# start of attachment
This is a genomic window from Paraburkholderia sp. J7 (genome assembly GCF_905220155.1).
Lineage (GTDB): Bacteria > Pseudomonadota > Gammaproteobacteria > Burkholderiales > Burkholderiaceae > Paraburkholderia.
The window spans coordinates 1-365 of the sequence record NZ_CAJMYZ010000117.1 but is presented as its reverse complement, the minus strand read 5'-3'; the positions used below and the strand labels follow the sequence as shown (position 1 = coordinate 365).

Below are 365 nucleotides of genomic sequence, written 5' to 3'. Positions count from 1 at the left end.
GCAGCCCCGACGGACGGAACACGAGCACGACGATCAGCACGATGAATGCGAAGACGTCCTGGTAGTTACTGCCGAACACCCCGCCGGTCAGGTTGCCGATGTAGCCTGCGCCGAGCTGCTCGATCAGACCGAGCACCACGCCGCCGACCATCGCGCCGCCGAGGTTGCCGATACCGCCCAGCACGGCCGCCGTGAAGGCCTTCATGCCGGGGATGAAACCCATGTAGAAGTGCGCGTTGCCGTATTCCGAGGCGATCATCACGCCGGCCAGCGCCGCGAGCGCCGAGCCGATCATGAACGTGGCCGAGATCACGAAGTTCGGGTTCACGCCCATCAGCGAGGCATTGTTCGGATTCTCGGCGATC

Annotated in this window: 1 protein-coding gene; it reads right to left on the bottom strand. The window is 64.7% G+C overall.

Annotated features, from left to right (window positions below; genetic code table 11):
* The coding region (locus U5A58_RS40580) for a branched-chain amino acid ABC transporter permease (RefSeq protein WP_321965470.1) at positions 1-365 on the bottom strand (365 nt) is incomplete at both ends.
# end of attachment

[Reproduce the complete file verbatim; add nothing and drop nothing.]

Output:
This is a genomic window from Paraburkholderia sp. J7 (genome assembly GCF_905220155.1).
Lineage (GTDB): Bacteria > Pseudomonadota > Gammaproteobacteria > Burkholderiales > Burkholderiaceae > Paraburkholderia.
The window spans coordinates 1-365 of the sequence record NZ_CAJMYZ010000117.1 but is presented as its reverse complement, the minus strand read 5'-3'; the positions used below and the strand labels follow the sequence as shown (position 1 = coordinate 365).

Below are 365 nucleotides of genomic sequence, written 5' to 3'. Positions count from 1 at the left end.
GCAGCCCCGACGGACGGAACACGAGCACGACGATCAGCACGATGAATGCGAAGACGTCCTGGTAGTTACTGCCGAACACCCCGCCGGTCAGGTTGCCGATGTAGCCTGCGCCGAGCTGCTCGATCAGACCGAGCACCACGCCGCCGACCATCGCGCCGCCGAGGTTGCCGATACCGCCCAGCACGGCCGCCGTGAAGGCCTTCATGCCGGGGATGAAACCCATGTAGAAGTGCGCGTTGCCGTATTCCGAGGCGATCATCACGCCGGCCAGCGCCGCGAGCGCCGAGCCGATCATGAACGTGGCCGAGATCACGAAGTTCGGGTTCACGCCCATCAGCGAGGCATTGTTCGGATTCTCGGCGATC

Annotated in this window: 1 protein-coding gene; it reads right to left on the bottom strand. The window is 64.7% G+C overall.

Annotated features, from left to right (window positions below; genetic code table 11):
* The coding region (locus U5A58_RS40580) for a branched-chain amino acid ABC transporter permease (RefSeq protein WP_321965470.1) at positions 1-365 on the bottom strand (365 nt) is incomplete at both ends.